Monday, January 28, 2008

Credit Crisis - Robert Rodriguez, FPA Funds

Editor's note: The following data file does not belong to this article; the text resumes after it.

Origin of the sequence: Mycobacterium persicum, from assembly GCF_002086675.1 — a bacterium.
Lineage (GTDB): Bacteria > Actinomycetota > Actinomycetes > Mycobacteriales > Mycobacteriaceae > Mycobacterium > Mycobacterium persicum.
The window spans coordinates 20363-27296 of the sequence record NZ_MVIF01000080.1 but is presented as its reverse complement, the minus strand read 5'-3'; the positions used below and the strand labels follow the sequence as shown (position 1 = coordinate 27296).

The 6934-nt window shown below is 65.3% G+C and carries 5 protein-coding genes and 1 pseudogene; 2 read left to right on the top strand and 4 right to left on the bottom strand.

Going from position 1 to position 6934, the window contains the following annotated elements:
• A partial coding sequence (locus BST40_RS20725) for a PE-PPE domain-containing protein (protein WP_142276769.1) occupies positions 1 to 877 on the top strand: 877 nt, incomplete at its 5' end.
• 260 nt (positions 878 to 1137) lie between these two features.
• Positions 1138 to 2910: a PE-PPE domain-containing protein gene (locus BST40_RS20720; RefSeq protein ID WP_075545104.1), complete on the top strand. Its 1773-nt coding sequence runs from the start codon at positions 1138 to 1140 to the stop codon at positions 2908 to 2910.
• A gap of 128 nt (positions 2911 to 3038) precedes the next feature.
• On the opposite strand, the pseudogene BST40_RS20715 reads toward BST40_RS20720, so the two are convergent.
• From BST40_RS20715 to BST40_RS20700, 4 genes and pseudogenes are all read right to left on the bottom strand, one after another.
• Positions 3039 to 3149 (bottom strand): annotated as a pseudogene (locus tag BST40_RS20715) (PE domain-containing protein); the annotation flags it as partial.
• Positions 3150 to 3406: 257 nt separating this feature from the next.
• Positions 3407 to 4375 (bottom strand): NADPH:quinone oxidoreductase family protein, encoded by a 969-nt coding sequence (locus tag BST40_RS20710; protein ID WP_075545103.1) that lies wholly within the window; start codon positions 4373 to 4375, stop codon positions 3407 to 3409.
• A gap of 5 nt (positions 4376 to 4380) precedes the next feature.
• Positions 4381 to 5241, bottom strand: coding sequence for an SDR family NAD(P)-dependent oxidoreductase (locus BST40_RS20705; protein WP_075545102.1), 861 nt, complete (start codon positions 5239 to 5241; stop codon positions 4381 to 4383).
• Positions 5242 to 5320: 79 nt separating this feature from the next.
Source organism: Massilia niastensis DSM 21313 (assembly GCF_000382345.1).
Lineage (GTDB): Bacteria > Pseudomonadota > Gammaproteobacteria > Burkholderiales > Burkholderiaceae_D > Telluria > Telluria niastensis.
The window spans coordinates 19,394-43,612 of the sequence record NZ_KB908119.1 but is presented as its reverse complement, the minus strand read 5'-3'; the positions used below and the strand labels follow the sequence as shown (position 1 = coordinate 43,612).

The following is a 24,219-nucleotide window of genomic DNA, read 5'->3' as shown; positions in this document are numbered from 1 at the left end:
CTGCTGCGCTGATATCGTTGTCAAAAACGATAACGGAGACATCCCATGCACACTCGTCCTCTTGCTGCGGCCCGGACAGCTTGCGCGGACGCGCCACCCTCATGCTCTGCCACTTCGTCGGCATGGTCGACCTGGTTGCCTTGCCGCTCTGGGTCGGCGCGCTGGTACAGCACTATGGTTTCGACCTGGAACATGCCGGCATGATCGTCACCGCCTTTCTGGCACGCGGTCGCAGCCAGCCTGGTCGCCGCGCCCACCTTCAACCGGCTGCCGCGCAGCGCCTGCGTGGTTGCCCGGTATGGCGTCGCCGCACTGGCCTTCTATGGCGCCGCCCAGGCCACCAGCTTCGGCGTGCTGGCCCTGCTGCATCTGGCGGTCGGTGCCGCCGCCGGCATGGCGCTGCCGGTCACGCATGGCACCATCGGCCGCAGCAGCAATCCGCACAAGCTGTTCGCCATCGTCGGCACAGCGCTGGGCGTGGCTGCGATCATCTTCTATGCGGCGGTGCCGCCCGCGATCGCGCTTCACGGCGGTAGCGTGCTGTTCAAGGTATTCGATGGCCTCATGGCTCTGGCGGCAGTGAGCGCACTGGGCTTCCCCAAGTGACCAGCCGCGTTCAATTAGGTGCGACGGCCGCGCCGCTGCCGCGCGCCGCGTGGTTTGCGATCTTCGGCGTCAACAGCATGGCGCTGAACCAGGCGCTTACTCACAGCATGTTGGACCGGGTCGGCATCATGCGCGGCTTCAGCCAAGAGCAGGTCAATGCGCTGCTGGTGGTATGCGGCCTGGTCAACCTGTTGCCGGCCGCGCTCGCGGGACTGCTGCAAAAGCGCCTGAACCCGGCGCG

The general hope is that the Fed, along with regulatory changes and fiscal policy stimulation, will be able to contain and soften this credit contraction. Given that this crisis was not a function of high interest rates or restrictive monetary policy, it seems like an optimistic view that lower rates and a few changes of regulatory policy, along with a potential $100-150 billion tax cut, will save the day. This crisis is a function of a credit bubble that financed an asset bubble that is now in the process of deflating. Until overpriced assets, as well as excess and unsound leverage, are allowed to clear the system, the recovery from this credit crisis should be delayed. As I wrote in the September FPA New Income Shareholder Letter, “future Fed policy actions may prove rather ineffective in dealing with these challenges.” The word “challenges” was referring not only to the credit contraction but also to high oil prices and a weak dollar. I also referred to Chairman Bernanke as “Greenspan Lite” because his initial rate cuts were examples of what an Alan Greenspan policy might have been. Again, this crisis is not about the level of interest rates but of excesses in lending and borrowing on inflated assets. The process of clearing these unsound practices is analogous to allowing a body fever to run its course, when appropriate medication is unavailable. The Fed’s medication is likely to be ineffective in dealing with this economic fever. Misguided policies could make the situation better in the short run but worse in the long run. This refers to short-term fiscal policy stimulation that was referred to in a recent Wall Street Journal opinion piece as “feel good economics.” Our problems and challenges that we are witnessing currently are the outgrowth of similar unsound monetary and fiscal policies of the past.